Saturday, August 29, 2009

Lessons from Roamin'-Depth of Field

Roamin', sitting on my tripod at Mt. Rushmore, South Dakota


It was great fun having my little gnome along on our trip. We got some attention now and then, as you can well imagine. In fact, at Mt. Rushmore there was a comment which made me stand up a little straighter: "Look! It's the Travelocity guy! What a great idea!"

Roamin' is a great exercise in Depth of Field, as well. Depth of Field is how much of your photograph is in focus from the front to the back of your scene, or subject. With a point-and-shoot camera you don't have as many options. You have a focusing area, but you can't adjust the depth of field by changing the f-stop. (F-stop is the size of the opening of the shutter, determining how much light is let in. A small number, like f4 or f5.6, is a relatively large opening, while a high number, such as f16 or f20, is a small opening. I know...who set this system up, anyway? )
If you can play with your settings at all, you can decide how much of the photo you want in focus, and how much you want out of focus by determining how much light you let in the photo. When someone looks at your photograph, what do you want them to see? That's the decision you make when you consider Depth of Field.

Consider this first photograph of Roamin' standing in front of a beautiful lake in Coeur d-Alene, Idaho. Standing back and using a smaller aperature (f 20), I was able to get the foreground and background almost in focus. But...what's the focal point of this top photo? What do I want you to see?
For the next photo I moved in closer, and specifically focused on Roamin'. The background is more out-of-focus, but you can still tell it's a lodging of some type. The f-stop is about f16 or f8. I obviously want you to see Roamin' enjoying his vacation.

For this last photo, the f-stop is more like f5.6 or f8, and I haven't moved. Now I don't care to share that fuzzy lodging...you're to see Roamin' and that's all.


And Mt. Rushmore? Here are my choices. Look at that first photo again and see that I stood back a bit, and probably had an f-stop of f20 or more. The photo below focuses on Roamin', but I've lost the story about being at this fabulous monument a bit.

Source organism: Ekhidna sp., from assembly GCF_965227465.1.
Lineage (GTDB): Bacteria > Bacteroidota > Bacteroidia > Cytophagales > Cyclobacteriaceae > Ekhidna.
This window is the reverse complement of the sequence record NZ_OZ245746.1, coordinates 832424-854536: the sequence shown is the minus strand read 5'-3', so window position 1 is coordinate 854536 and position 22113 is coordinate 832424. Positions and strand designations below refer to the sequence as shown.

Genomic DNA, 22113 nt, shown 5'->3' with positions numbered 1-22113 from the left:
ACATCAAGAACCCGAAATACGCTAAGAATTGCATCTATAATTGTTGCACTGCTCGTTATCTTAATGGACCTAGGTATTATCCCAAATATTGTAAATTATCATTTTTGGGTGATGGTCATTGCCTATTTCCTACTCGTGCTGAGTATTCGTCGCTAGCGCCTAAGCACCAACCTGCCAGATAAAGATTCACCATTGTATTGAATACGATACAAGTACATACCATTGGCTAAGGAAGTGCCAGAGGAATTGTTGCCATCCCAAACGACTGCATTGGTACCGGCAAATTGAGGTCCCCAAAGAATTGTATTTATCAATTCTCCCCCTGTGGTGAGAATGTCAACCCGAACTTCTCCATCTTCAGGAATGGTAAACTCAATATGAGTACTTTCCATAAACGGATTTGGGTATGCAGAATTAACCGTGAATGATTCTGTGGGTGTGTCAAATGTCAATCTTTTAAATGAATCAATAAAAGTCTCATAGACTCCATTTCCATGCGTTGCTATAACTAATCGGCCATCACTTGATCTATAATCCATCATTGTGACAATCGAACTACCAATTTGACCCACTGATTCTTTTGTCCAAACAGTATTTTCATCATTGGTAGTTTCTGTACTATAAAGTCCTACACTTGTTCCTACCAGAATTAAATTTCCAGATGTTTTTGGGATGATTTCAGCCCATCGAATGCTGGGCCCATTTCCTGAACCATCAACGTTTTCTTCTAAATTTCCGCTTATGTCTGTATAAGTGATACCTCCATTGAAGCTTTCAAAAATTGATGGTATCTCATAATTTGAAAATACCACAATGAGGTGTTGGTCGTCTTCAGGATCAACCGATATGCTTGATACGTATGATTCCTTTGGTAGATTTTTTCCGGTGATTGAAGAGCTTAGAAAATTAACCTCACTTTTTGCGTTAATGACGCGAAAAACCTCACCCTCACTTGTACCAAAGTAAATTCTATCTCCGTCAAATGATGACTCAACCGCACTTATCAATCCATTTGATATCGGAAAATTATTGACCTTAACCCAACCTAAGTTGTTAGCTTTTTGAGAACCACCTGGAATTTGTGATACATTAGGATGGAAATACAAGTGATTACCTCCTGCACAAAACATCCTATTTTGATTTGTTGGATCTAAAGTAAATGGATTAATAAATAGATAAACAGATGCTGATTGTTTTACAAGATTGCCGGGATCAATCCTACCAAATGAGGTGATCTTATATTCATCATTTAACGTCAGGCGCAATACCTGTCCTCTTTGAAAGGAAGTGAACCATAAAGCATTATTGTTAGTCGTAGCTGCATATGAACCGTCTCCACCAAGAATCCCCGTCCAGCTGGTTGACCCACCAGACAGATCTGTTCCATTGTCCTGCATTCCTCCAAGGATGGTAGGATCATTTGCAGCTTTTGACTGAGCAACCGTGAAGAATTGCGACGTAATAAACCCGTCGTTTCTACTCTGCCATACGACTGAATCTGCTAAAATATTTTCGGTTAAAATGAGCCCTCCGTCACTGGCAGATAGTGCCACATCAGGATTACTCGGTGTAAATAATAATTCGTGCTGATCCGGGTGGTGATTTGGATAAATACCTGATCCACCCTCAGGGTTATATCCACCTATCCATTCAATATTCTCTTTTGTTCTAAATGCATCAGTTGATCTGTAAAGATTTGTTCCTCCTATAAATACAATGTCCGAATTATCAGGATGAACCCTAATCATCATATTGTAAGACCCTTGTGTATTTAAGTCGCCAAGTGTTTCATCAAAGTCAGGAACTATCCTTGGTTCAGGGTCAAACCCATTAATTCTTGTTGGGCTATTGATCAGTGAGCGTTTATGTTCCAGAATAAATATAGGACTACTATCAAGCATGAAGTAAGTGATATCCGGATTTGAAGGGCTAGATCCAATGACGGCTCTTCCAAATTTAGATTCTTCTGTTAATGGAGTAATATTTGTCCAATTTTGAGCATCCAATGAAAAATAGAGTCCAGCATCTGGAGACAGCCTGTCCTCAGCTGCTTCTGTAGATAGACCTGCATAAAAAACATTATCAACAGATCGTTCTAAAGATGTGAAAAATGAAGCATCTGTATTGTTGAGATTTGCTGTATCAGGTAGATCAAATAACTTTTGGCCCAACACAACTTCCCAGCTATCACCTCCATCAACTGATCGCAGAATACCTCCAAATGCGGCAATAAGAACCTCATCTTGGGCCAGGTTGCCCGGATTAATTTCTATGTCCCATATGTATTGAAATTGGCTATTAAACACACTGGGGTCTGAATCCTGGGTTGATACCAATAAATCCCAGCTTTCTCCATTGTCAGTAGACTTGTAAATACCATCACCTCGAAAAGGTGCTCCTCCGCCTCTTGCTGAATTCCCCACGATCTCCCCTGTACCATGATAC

So when you look through your view-finder, determine what you want to be your focus point by deciding what you really want someone to "see." It's all part of storytelling, isn't it? Photographers tell stories with their pictures, as others use their words.

And most of all...have fun! Maybe everyone needs a "Roamin'"!

7 comments:

Char said...

always great points

Wildflower Studio (Michelle Dransart) said...

I love that last one!
Yes, its all about story telling, so much fun! That's why I love it too!
Have a great Monday!

joyce said...

Perfect timing...I've been reading about aperature & how it works, haven't played with my settings yet. But to get it right....the higher the number the more of the picture is in focus...right?

Roamin...that's his name! We had a blurb on our provincial news cast about a gnome called Simon, who disappears from his garden once in a while & comes back with travel pics...the "owner" has no idea who it is that's taking him....makes it all kind of magical!

Sandy K. said...

Hi Joyce - Yes, the higher the number to more you can get into focus in your photograph. Both of us typically leave our setting on Aperature priority, as we are usually focused on that depth of field. Now, with moving water, I like to use Shutter priority so I can "slow" the water, or catch it flashing by. I really need to practice the Manual setting the most. It's all practice. We keep a notepad to this day, recording anything we're trying so we can match the notes to the image later. Have fun studying this fabulous art form.

Slices of Beauty... said...

How cool is that Sandy!

Thank you for your lovely thoughts on September and kindness.

Chris said...

LOL I think I need me one of those...I'm always just snapping away and forgetting what's in front of me sometimes, no matter how far in the distance it may be. I'd like to become more adept at using my camera's manual settings, and I have a depth-of-field preview button on my camera that I should be using.

Where did you get Roamin' from?

julie king said...

fun, fun, fun!!!!